William Faulkner's Light in August opens as Lena Grove arrives in Jefferson, Mississippi after traveling hundreds of miles to Jefferson, Mississippi in search of Lucas Birch - the father of her unborn child. Lucas left Alabama, promising to send for Lena as soon as he was settled, but she never heard from him.

Lena learns that Lucas has been living in Jefferson for months under an assumed name. He has been bootlegging with a drifter named Joe Christmas.

Christmas was raised in an orphanage, then adopted by an abusive stepfather, whom he murdered. He has been on the run ever since. At the beginning of the novel, he is having a relationship with Joanna Burden - a local descendent of abolitionists, who is shunned by the whites in town because of her tolerance and kindness toward the blacks.

Each major character we meet is a misfit: an unwed mother or a defrocked preacher or a criminal or an abolitionist or an orphan. Many of them are self-destructive and all of them are interesting. When Faulkner introduces each character, he takes the time to review their backstory - explaining how they came to their troubles.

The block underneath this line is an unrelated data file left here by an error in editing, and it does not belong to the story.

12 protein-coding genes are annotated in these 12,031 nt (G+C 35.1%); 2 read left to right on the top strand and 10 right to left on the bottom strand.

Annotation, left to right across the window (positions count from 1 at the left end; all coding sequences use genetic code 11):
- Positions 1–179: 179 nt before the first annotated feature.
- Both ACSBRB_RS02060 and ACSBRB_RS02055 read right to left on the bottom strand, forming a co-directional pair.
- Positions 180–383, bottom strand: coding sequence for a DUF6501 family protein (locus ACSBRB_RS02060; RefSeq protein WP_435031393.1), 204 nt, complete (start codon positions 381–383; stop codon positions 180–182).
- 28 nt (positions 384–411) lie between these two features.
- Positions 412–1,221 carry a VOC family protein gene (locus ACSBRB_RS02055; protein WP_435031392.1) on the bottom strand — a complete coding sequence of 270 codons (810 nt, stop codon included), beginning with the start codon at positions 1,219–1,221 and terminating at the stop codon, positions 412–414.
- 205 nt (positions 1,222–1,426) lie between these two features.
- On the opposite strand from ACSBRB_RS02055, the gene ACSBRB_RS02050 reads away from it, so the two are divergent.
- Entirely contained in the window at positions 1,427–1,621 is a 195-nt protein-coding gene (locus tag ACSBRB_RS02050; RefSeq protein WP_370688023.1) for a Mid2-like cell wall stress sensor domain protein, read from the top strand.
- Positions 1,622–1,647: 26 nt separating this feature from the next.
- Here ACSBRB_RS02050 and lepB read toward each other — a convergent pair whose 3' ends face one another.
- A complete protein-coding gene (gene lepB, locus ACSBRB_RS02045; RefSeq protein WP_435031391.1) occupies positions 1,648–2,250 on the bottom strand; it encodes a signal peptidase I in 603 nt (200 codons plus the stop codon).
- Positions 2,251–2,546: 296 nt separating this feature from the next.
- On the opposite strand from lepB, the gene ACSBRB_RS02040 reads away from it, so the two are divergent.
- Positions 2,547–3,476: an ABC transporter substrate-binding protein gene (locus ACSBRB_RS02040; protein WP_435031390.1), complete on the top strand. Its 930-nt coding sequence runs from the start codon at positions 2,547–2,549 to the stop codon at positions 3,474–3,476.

Soon, there is a murder and a manhunt and a town seeking justice for someone they never liked.

Race plays a huge role in this novel. One character looks white but is filled with self-loathing because he believes he is part black. The local white folks are quick to believe the guilt of an alleged murderer when they learn he may be part negro.

One thing the racism of the characters succeeds in doing is masking the extreme misogyny of many of the characters.

Sometimes the frequent time hops make this a difficult story to follow; but, stay with it. It is filled with tragedy and human drama and raw emotion.